[Benson:] The count does not explain exactly why he was all right in the best hotel, or enlarge upon the nature of the “chances” that here favoured him, or mention whether the numerous creditors he left trailing behind him as he flashed upon his brilliant course, ever Came Back into His Life — (as your creditors and mine are so lamentably likely to do). I should very much like to discuss with him his financial methods; it seems to me that he must have much that is useful to teach us all on this point — but as he is now without a penny, enquiry would perhaps seem ill-timed or tactless. But at the period of his life which this story embraces, his skill in “making money” seems to me most enviable. His world seemed always full of strangers anxious to lend him thousands on no security at all. I can only say that mine is not. I once, with great difficulty, borrowed a shilling over a strange bank counter, on the security of my simple face — but this is my nearest approach to the Count’s splendid insouciance.

Editor’s Comments

This site has been idle for the last month while I enjoyed the longest vacation of my adult life — one whole month (long vacations being one of the benefits of working in Europe). I did not, however, stop searching for and reading neglected books, so I have a backlog of posts to work through. I’m starting on it in reverse order, taking a look at the last book I came across (in Missoula’s Bird’s Nest Books), which I read in the course of my flights back home: Stella Benson’s 1933 book, Pull Devil, Pull Baker.

Finding it in the Russian history section, I pulled Pull Devil, Pull Baker down for a look on the strength of Benson’s name, which I recognized from Tobit Transplanted which D. J. Enright mentioned on several lists on this site. Although the spine only lists Benson, the title page credits her and one Count Nicolas De Toulouse Lautrec De Savine, K. M. (Knight of Malta). A quick flip through the book suggested it was a combination of recollections by the count and commentaries by Benson. It also showed that the count’s sections featured a highly unusual prose, full of misspellings and words from a hodge-podge of languages. I still wasn’t quite sure what this was, but it looked novel enough to buy for a very reasonable $5.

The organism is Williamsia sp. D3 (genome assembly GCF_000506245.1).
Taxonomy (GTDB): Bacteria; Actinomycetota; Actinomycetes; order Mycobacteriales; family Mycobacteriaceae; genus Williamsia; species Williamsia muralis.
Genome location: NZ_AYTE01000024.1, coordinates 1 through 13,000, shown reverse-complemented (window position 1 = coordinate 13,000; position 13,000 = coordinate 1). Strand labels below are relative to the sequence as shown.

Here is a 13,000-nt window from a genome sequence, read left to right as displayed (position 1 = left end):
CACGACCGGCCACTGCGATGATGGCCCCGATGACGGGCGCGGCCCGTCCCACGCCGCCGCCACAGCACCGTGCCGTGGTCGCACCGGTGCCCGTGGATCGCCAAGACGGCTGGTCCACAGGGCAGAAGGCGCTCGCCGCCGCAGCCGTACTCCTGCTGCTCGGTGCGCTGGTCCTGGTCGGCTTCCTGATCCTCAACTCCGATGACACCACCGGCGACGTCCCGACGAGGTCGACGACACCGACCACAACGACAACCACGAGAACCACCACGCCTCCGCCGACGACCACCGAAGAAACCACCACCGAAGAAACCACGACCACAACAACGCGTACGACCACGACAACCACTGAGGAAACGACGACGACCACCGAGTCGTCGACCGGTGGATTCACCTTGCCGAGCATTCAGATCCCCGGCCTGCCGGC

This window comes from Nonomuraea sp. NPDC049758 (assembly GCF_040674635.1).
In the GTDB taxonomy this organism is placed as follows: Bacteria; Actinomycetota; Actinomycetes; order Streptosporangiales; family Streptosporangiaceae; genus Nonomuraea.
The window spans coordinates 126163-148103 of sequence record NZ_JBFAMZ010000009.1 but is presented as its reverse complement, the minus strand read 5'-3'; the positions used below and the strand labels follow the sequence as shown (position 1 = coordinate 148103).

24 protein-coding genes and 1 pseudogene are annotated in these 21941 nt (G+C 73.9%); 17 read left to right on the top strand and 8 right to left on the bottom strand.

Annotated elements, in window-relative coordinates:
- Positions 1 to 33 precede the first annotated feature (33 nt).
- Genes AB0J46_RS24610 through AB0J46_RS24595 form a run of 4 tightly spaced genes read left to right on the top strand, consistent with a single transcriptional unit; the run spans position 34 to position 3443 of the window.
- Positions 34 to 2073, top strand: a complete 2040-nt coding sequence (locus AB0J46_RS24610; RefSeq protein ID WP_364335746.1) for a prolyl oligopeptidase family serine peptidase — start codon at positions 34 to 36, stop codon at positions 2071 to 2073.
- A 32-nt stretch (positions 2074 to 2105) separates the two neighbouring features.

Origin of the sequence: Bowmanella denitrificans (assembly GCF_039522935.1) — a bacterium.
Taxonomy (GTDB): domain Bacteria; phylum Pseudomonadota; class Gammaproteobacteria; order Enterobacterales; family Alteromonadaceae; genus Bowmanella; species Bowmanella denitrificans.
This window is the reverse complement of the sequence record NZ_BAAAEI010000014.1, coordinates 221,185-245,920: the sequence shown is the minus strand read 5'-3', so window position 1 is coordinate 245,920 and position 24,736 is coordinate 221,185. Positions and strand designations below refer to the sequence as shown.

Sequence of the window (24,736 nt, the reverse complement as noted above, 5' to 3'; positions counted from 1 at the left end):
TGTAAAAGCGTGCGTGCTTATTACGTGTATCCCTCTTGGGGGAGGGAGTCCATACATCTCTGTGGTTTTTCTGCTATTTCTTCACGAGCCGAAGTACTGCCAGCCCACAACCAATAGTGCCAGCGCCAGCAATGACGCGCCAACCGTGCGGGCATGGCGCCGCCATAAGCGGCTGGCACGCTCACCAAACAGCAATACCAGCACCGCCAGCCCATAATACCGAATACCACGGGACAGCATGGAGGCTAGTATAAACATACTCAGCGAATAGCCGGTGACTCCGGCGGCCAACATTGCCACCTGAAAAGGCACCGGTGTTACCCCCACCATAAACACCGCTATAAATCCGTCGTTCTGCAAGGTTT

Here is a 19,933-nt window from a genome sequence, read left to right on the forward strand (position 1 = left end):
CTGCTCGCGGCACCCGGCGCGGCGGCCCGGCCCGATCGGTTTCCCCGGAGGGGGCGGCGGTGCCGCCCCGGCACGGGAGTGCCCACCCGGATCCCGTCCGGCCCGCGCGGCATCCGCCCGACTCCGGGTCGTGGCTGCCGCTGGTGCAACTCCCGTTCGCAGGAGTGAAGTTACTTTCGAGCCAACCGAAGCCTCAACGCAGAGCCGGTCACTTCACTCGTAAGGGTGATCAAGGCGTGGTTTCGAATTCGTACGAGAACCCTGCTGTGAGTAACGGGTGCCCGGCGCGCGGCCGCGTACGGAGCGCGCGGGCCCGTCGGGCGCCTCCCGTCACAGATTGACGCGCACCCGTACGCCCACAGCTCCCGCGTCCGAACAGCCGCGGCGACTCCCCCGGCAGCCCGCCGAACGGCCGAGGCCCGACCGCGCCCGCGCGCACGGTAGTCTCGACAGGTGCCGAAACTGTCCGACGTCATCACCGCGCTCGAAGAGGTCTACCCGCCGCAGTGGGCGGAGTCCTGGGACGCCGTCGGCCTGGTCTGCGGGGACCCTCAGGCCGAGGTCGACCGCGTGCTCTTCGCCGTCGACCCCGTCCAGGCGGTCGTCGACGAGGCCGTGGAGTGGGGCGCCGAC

Stella BensonThe book opens innocently. Benson vouches for the real existence of the count and offers a synopsis of his noble pedigree (quite unconnected with that of the famous painter) as a member of “one of the most distinguiched aristocratic famelys of Europe.” She describes meeting him while he was a patient in a charity hospital in Hong Kong. According to Marlene Baldwin Davis’ Notes to Benson’s diaries, Benson did, indeed, encounter: